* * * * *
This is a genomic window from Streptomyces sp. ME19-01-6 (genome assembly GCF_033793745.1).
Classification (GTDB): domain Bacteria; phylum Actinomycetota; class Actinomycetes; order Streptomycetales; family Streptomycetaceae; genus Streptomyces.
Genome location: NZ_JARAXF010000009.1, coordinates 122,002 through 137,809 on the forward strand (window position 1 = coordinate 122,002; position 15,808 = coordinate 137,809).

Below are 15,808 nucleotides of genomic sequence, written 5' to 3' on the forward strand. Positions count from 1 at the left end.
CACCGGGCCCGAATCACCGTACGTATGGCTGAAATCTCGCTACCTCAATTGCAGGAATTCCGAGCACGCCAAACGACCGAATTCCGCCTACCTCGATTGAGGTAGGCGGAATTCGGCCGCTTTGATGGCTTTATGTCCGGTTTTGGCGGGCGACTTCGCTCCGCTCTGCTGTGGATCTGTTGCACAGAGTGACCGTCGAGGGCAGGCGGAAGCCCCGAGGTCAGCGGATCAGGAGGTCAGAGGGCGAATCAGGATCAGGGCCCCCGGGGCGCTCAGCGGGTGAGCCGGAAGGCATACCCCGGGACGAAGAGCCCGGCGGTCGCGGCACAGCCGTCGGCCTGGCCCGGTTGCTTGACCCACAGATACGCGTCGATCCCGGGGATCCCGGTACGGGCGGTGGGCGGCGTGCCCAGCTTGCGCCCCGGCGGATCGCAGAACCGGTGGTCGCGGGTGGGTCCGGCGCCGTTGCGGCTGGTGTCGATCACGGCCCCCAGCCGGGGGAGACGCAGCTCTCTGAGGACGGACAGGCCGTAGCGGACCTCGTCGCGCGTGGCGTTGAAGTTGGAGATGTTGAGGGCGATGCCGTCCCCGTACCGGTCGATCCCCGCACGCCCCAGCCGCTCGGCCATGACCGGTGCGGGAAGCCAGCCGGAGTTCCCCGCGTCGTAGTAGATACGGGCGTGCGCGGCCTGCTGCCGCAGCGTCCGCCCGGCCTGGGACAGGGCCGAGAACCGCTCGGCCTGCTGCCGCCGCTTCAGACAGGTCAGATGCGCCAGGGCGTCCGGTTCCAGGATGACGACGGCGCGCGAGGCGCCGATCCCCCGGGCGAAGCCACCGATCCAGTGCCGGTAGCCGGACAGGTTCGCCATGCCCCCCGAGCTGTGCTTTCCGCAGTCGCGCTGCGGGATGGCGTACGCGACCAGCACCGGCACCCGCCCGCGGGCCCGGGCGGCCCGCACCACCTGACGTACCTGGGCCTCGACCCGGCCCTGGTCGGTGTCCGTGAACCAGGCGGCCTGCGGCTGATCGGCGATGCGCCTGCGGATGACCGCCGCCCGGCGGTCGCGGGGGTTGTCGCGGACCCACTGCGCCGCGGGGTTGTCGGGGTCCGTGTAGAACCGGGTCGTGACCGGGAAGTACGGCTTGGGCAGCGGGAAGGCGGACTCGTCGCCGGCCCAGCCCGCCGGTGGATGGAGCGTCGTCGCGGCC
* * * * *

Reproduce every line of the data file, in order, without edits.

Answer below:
This is a genomic window from Streptomyces sp. ME19-01-6 (genome assembly GCF_033793745.1).
Classification (GTDB): domain Bacteria; phylum Actinomycetota; class Actinomycetes; order Streptomycetales; family Streptomycetaceae; genus Streptomyces.
Genome location: NZ_JARAXF010000009.1, coordinates 122,002 through 137,809 on the forward strand (window position 1 = coordinate 122,002; position 15,808 = coordinate 137,809).

Below are 15,808 nucleotides of genomic sequence, written 5' to 3' on the forward strand. Positions count from 1 at the left end.
CACCGGGCCCGAATCACCGTACGTATGGCTGAAATCTCGCTACCTCAATTGCAGGAATTCCGAGCACGCCAAACGACCGAATTCCGCCTACCTCGATTGAGGTAGGCGGAATTCGGCCGCTTTGATGGCTTTATGTCCGGTTTTGGCGGGCGACTTCGCTCCGCTCTGCTGTGGATCTGTTGCACAGAGTGACCGTCGAGGGCAGGCGGAAGCCCCGAGGTCAGCGGATCAGGAGGTCAGAGGGCGAATCAGGATCAGGGCCCCCGGGGCGCTCAGCGGGTGAGCCGGAAGGCATACCCCGGGACGAAGAGCCCGGCGGTCGCGGCACAGCCGTCGGCCTGGCCCGGTTGCTTGACCCACAGATACGCGTCGATCCCGGGGATCCCGGTACGGGCGGTGGGCGGCGTGCCCAGCTTGCGCCCCGGCGGATCGCAGAACCGGTGGTCGCGGGTGGGTCCGGCGCCGTTGCGGCTGGTGTCGATCACGGCCCCCAGCCGGGGGAGACGCAGCTCTCTGAGGACGGACAGGCCGTAGCGGACCTCGTCGCGCGTGGCGTTGAAGTTGGAGATGTTGAGGGCGATGCCGTCCCCGTACCGGTCGATCCCCGCACGCCCCAGCCGCTCGGCCATGACCGGTGCGGGAAGCCAGCCGGAGTTCCCCGCGTCGTAGTAGATACGGGCGTGCGCGGCCTGCTGCCGCAGCGTCCGCCCGGCCTGGGACAGGGCCGAGAACCGCTCGGCCTGCTGCCGCCGCTTCAGACAGGTCAGATGCGCCAGGGCGTCCGGTTCCAGGATGACGACGGCGCGCGAGGCGCCGATCCCCCGGGCGAAGCCACCGATCCAGTGCCGGTAGCCGGACAGGTTCGCCATGCCCCCCGAGCTGTGCTTTCCGCAGTCGCGCTGCGGGATGGCGTACGCGACCAGCACCGGCACCCGCCCGCGGGCCCGGGCGGCCCGCACCACCTGACGTACCTGGGCCTCGACCCGGCCCTGGTCGGTGTCCGTGAACCAGGCGGCCTGCGGCTGATCGGCGATGCGCCTGCGGATGACCGCCGCCCGGCGGTCGCGGGGGTTGTCGCGGACCCACTGCGCCGCGGGGTTGTCGGGGTCCGTGTAGAACCGGGTCGTGACCGGGAAGTACGGCTTGGGCAGCGGGAAGGCGGACTCGTCGCCGGCCCAGCCCGCCGGTGGATGGAGCGTCGTCGCGGCC